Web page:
Saturday, July 20, 2019

MUSCLE-ing Into The Ring

Going "retro" is of course the modern day trend. Every company wants to capitalize on generations who now have disposable income (ha!) to spend by recreating the toys and memories of their childhood. Mattel got in on this with wrestling fans by releasing the Retro line, mirroring the Hasbro WWF line. The last published entry on this blog showcased Series 8, 9, and 10 of that line, which as of press time of this article seem to be the last that will be produced. But that wasn't the only route that Mattel took to get into your wallet as well as your childhood wrestling memories...

Enter Super7. In the past several years this company has taken the action figure community by storm. They have adopted a variety of licenses and created action figure lines that never were, should have been, and in some cases extended others. Together, Super7 and Mattel released a collection of 12 WWE Legends M.U.S.C.L.E. figures. Each packed three to a card, there are four sets altogether. Fans of the original M.U.S.C.L.E. figures probably felt that their minds were read. '80s WWF stars as the most portable "wrestling" figures of the era? It's a natural!

If you weren't familiar with the original M.U.S.C.L.E. figure line, you probably at least remember seeing a handful of them floating around. The acronym stands for "Millions of Unusual Small Creatures Lurking Everywhere." If that sounds like something straight out of Japanese culture, that's because it is. The M.U.S.C.L.E. line was the U.S. version of a Japanese line called Kinnikuman. While the latter was much more of a cultural phenomenon with stories, cartoons, etc., both versions were centered around the tiny figures, some of which were even based on real wrestlers such as Terry Funk and Dusty Rhodes.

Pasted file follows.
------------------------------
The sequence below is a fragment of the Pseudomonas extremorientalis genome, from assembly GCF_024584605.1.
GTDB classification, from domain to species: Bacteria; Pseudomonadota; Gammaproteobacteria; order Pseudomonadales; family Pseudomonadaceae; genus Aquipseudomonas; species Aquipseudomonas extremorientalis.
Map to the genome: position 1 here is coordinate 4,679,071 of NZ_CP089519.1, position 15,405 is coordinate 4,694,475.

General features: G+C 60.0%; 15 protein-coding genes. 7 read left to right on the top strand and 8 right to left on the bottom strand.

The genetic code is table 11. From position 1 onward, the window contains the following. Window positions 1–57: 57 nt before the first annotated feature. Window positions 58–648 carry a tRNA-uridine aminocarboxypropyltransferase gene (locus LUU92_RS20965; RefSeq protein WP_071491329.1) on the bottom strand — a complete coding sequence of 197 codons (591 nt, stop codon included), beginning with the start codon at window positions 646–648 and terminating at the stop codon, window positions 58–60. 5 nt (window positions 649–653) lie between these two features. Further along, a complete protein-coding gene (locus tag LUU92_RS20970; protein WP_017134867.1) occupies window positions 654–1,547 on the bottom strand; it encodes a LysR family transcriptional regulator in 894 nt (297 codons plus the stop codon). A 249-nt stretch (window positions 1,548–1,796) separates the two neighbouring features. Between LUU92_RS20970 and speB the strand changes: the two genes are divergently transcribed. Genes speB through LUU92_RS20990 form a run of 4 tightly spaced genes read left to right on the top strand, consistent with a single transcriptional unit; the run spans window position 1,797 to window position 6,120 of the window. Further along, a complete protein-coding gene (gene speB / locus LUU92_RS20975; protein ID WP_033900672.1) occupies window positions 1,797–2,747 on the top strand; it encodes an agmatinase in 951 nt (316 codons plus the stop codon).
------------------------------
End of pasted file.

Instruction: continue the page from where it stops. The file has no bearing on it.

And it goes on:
Neither of those legends are featured here, but it's still quite a Hall of Fame lineup. Among the three packs of four figures we have Mean Gene Okerlund, The Iron Sheik, Macho Man Randy Savage, Jake "The Snake" Roberts, Ric Flair, Sgt. Slaughter, Hacksaw Jim Duggan, Rowdy Roddy Piper, Andre the Giant, "Million Dollar Man" Ted DiBiase, Junkyard Dog, and The Ultimate Warrior. Each figure is assuredly recognizable even being that small and molded in the famous M.U.S.C.L.E. pinkish beige. Many have accessories molded on which adds to the fun. With the cast of characters from that era, however, it's hard to make anything but recognizable characters. Not one person could argue that if you did twelve current stars in the same style, those figures would take a bit longer for anyone to differentiate.

The card backs are a heckuva lot of fun, too. They are designed to be in the same style as the Hasbro WWF figure card backs, and they actually do the job ten times better than the same effort in the Mattel Retro line. The colors, the stars, the logo (albeit WWE-ized) are all here. Not putting the Retro line down now that it's ostensibly finished, but if we came so close here, why could we not have gotten the same effort there? The backs of the cards feature cartoon versions of two of the three characters included in a "showdown," complete with fightin' words. A nice little addition that wasn't necessary and is much more welcome than an ad for some app game or other nonsense.

I like these little guys. I'm sure this is it for the WWE sets. The packs can be found at fairly deep discounted prices if you look, but that doesn't mean that the M.U.S.C.L.E. fun has to end there. In addition to the non-wrestling licenses that Super7 has added to the M.U.S.C.L.E. line, they've put out a few packs featuring the Legends of Lucha Libre. Also worth mentioning is the fact that Super7 just announced that they have acquired the license to produce figures for New Japan Pro Wrestling. Will that line spill over into some M.U.S.C.L.E. figures? Seeing the origins of the figures as chronicled above, it would almost be coming full circle.

The Rainmaker, Kinnikuman style?

Sunday, July 7, 2019

Catching Up On Retro

It's been over two years since the review of the first Mattel WWE Retro figure series appeared on this blog. At the time, collectors all over were hopeful that we would get at least a few additional series out of the line that continues the legacy of Hasbro's famous WWF collection. Amid poor distribution, rumors of cancellation, and some overall frustration, here we are with Series 8, 9, and 10. The aforementioned distribution issues are one of the reasons why all three of these series are lumped into one review, but it also saves on spreading them out.